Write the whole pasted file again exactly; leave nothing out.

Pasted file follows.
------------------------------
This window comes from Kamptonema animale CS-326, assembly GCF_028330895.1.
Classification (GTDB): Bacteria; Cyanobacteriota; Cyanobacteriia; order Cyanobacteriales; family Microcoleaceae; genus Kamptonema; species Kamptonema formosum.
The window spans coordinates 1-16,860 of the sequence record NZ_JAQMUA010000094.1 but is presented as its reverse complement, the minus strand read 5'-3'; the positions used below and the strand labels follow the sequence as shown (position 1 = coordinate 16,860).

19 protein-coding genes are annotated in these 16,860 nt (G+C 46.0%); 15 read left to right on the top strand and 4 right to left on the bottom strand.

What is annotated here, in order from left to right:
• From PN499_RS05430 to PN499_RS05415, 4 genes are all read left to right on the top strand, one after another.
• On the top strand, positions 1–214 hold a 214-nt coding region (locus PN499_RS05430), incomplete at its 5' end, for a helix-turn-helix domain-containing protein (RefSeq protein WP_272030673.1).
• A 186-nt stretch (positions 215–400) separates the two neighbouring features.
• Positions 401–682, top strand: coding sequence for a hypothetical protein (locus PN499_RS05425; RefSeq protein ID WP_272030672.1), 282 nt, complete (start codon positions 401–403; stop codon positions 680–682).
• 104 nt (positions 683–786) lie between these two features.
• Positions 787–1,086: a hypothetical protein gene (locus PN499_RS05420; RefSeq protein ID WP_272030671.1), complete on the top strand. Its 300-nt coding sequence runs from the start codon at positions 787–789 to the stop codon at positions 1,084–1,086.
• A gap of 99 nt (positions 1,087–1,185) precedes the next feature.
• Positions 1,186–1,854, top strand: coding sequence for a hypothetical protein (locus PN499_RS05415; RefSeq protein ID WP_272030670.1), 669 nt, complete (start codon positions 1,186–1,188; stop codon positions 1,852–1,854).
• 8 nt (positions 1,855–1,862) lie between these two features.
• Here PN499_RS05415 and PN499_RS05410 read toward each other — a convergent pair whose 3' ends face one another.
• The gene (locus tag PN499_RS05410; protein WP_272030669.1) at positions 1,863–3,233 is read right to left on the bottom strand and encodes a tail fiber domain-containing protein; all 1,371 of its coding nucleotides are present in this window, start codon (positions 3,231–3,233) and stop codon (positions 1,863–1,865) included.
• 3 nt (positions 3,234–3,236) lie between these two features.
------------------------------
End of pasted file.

This window comes from Kamptonema animale CS-326, assembly GCF_028330895.1.
Classification (GTDB): Bacteria; Cyanobacteriota; Cyanobacteriia; order Cyanobacteriales; family Microcoleaceae; genus Kamptonema; species Kamptonema formosum.
The window spans coordinates 1-16,860 of the sequence record NZ_JAQMUA010000094.1 but is presented as its reverse complement, the minus strand read 5'-3'; the positions used below and the strand labels follow the sequence as shown (position 1 = coordinate 16,860).

19 protein-coding genes are annotated in these 16,860 nt (G+C 46.0%); 15 read left to right on the top strand and 4 right to left on the bottom strand.

What is annotated here, in order from left to right:
• From PN499_RS05430 to PN499_RS05415, 4 genes are all read left to right on the top strand, one after another.
• On the top strand, positions 1–214 hold a 214-nt coding region (locus PN499_RS05430), incomplete at its 5' end, for a helix-turn-helix domain-containing protein (RefSeq protein WP_272030673.1).
• A 186-nt stretch (positions 215–400) separates the two neighbouring features.
• Positions 401–682, top strand: coding sequence for a hypothetical protein (locus PN499_RS05425; RefSeq protein ID WP_272030672.1), 282 nt, complete (start codon positions 401–403; stop codon positions 680–682).
• 104 nt (positions 683–786) lie between these two features.
• Positions 787–1,086: a hypothetical protein gene (locus PN499_RS05420; RefSeq protein ID WP_272030671.1), complete on the top strand. Its 300-nt coding sequence runs from the start codon at positions 787–789 to the stop codon at positions 1,084–1,086.
• A gap of 99 nt (positions 1,087–1,185) precedes the next feature.
• Positions 1,186–1,854, top strand: coding sequence for a hypothetical protein (locus PN499_RS05415; RefSeq protein ID WP_272030670.1), 669 nt, complete (start codon positions 1,186–1,188; stop codon positions 1,852–1,854).
• 8 nt (positions 1,855–1,862) lie between these two features.
• Here PN499_RS05415 and PN499_RS05410 read toward each other — a convergent pair whose 3' ends face one another.
• The gene (locus tag PN499_RS05410; protein WP_272030669.1) at positions 1,863–3,233 is read right to left on the bottom strand and encodes a tail fiber domain-containing protein; all 1,371 of its coding nucleotides are present in this window, start codon (positions 3,231–3,233) and stop codon (positions 1,863–1,865) included.
• 3 nt (positions 3,234–3,236) lie between these two features.